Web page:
Boulder opals are a perfect representation of earth, sky and sea. The ironstone host is a dusty brown colour, representative of the sandy earth you might expect from middle-Australia, where a lot of opal mines are found. Look up Coober Pedy, a small mining town north of Adelaide, and you get the idea of terrain.
But running through this ironstone host are the meandering, sometimes patchy, but forever beautifully vibrant rivers, lakes and galaxies of colourful opal. The play of colour is rife and startling. The greens and blues are a scene much like viewing earth from a great height, and the purples, pinks and yellows are how we imagine the milky way if viewed from a space station.
Opal is formed from a solution of silicon dioxide and water. As water runs down through the earth, it picks up silica from sandstone, and carries this silica-rich solution into cracks and voids in the rock leaving a silica deposit behind. This cycle repeats over very long periods of time, and eventually opal is formed in the tiny cracks in the rocks; giving us our beloved Boulder Opal.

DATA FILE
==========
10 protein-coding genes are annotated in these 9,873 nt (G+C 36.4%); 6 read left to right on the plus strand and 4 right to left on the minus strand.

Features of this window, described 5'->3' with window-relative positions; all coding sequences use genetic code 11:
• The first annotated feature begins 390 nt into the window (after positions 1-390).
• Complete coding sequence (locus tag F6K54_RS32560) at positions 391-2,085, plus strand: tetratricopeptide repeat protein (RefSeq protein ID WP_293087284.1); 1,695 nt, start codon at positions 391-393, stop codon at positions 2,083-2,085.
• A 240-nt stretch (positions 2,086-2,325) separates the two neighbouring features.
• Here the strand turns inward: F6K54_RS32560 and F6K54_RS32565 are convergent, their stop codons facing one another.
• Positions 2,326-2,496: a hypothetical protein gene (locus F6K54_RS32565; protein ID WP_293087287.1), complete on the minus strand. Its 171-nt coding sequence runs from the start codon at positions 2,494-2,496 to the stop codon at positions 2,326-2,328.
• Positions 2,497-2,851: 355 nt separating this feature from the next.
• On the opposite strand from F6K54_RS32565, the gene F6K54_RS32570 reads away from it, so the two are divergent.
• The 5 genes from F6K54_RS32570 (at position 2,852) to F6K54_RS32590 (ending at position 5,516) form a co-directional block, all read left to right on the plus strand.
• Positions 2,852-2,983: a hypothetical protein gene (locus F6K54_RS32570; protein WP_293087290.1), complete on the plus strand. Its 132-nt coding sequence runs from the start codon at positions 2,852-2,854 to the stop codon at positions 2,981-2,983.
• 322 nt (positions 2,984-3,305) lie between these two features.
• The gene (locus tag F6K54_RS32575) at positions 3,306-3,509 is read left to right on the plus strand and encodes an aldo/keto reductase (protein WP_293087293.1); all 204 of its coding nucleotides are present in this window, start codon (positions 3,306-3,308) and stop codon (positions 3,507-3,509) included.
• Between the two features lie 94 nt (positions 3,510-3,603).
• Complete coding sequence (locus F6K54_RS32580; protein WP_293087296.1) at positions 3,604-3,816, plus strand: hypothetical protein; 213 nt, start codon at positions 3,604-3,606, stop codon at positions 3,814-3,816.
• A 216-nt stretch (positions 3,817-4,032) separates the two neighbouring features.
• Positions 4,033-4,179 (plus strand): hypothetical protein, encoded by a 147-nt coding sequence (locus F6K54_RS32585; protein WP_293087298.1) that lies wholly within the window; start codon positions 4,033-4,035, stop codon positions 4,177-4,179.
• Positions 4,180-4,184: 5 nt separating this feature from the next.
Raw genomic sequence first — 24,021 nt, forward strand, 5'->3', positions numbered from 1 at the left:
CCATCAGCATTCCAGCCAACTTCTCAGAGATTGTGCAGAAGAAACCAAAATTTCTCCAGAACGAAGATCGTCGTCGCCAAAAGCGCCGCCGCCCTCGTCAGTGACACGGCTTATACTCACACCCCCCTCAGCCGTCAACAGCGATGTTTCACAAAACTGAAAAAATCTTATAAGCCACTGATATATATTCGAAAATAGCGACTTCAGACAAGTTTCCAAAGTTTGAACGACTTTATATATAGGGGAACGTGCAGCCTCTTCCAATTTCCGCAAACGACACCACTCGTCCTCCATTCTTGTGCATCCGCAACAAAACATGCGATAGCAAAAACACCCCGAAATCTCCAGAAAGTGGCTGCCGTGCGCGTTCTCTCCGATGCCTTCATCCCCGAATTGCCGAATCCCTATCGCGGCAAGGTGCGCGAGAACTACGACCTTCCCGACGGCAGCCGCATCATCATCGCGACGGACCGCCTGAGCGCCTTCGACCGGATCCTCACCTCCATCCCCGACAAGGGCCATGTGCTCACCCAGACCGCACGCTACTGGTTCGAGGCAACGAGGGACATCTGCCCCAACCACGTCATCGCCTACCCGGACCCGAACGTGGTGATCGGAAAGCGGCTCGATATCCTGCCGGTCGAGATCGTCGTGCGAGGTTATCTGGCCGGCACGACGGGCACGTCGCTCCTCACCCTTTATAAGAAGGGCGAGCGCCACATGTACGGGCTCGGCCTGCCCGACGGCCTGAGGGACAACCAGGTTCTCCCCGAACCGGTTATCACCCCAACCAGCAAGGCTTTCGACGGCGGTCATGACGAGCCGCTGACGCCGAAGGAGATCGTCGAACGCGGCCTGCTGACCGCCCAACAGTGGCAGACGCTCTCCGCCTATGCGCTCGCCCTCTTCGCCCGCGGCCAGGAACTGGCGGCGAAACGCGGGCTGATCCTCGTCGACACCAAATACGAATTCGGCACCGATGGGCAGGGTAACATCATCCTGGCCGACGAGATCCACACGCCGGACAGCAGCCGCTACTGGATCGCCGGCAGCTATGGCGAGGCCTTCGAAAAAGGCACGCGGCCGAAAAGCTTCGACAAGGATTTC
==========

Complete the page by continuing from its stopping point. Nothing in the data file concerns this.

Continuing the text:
Boulder opals are fantastic stones to work with because they’re so unusual, and so different from one another. The ironstone host makes for a durable stone, and it is more than feasible to set these wonders in jewellery. More feasible in fact than setting solid opal, as they don’t crack and craze in the same way. Much like picture jasper, opals tell the story of a landscape, but it is up to the beholder to decipher what that landscape is and interpret it for themselves.
See a selection of our story telling Boulder Opals available on our new Holts Lapidary Website